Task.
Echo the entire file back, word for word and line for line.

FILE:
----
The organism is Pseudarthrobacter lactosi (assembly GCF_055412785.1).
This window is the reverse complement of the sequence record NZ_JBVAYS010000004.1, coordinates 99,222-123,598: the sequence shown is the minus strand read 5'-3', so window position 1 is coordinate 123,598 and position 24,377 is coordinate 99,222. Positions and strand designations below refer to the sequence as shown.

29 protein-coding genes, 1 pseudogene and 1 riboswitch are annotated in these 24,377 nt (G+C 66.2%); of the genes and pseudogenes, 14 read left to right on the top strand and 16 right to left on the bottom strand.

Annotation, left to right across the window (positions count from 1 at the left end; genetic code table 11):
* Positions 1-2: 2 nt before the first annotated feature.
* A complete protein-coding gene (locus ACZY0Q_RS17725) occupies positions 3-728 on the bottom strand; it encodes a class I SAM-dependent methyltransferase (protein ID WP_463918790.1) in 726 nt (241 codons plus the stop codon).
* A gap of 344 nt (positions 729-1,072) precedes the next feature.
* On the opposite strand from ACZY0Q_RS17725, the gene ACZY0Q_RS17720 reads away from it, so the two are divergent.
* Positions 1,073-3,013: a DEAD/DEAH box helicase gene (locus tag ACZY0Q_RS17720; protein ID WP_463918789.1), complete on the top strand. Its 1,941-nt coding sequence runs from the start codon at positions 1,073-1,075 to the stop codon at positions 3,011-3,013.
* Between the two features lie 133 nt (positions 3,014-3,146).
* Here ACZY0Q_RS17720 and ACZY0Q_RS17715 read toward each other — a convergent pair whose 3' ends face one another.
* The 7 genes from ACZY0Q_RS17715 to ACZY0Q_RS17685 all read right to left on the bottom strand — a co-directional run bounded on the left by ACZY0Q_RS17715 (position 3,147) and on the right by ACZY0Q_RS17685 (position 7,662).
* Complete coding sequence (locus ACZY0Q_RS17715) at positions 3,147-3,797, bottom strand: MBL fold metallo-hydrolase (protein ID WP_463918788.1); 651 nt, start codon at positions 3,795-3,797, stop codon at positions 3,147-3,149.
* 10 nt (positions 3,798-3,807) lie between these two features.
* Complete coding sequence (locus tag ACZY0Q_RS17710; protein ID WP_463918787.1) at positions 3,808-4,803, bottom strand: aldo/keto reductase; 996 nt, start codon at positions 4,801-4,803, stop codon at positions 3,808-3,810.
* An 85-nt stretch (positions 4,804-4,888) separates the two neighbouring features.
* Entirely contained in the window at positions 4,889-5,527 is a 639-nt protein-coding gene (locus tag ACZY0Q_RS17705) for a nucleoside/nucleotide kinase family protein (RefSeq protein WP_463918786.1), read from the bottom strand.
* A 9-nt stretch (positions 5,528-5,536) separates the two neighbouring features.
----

The organism is Pseudarthrobacter lactosi (assembly GCF_055412785.1).
This window is the reverse complement of the sequence record NZ_JBVAYS010000004.1, coordinates 99,222-123,598: the sequence shown is the minus strand read 5'-3', so window position 1 is coordinate 123,598 and position 24,377 is coordinate 99,222. Positions and strand designations below refer to the sequence as shown.

29 protein-coding genes, 1 pseudogene and 1 riboswitch are annotated in these 24,377 nt (G+C 66.2%); of the genes and pseudogenes, 14 read left to right on the top strand and 16 right to left on the bottom strand.

Annotation, left to right across the window (positions count from 1 at the left end; genetic code table 11):
* Positions 1-2: 2 nt before the first annotated feature.
* A complete protein-coding gene (locus ACZY0Q_RS17725) occupies positions 3-728 on the bottom strand; it encodes a class I SAM-dependent methyltransferase (protein ID WP_463918790.1) in 726 nt (241 codons plus the stop codon).
* A gap of 344 nt (positions 729-1,072) precedes the next feature.
* On the opposite strand from ACZY0Q_RS17725, the gene ACZY0Q_RS17720 reads away from it, so the two are divergent.
* Positions 1,073-3,013: a DEAD/DEAH box helicase gene (locus tag ACZY0Q_RS17720; protein ID WP_463918789.1), complete on the top strand. Its 1,941-nt coding sequence runs from the start codon at positions 1,073-1,075 to the stop codon at positions 3,011-3,013.
* Between the two features lie 133 nt (positions 3,014-3,146).
* Here ACZY0Q_RS17720 and ACZY0Q_RS17715 read toward each other — a convergent pair whose 3' ends face one another.
* The 7 genes from ACZY0Q_RS17715 to ACZY0Q_RS17685 all read right to left on the bottom strand — a co-directional run bounded on the left by ACZY0Q_RS17715 (position 3,147) and on the right by ACZY0Q_RS17685 (position 7,662).
* Complete coding sequence (locus ACZY0Q_RS17715) at positions 3,147-3,797, bottom strand: MBL fold metallo-hydrolase (protein ID WP_463918788.1); 651 nt, start codon at positions 3,795-3,797, stop codon at positions 3,147-3,149.
* 10 nt (positions 3,798-3,807) lie between these two features.
* Complete coding sequence (locus tag ACZY0Q_RS17710; protein ID WP_463918787.1) at positions 3,808-4,803, bottom strand: aldo/keto reductase; 996 nt, start codon at positions 4,801-4,803, stop codon at positions 3,808-3,810.
* An 85-nt stretch (positions 4,804-4,888) separates the two neighbouring features.
* Entirely contained in the window at positions 4,889-5,527 is a 639-nt protein-coding gene (locus tag ACZY0Q_RS17705) for a nucleoside/nucleotide kinase family protein (RefSeq protein WP_463918786.1), read from the bottom strand.
* A 9-nt stretch (positions 5,528-5,536) separates the two neighbouring features.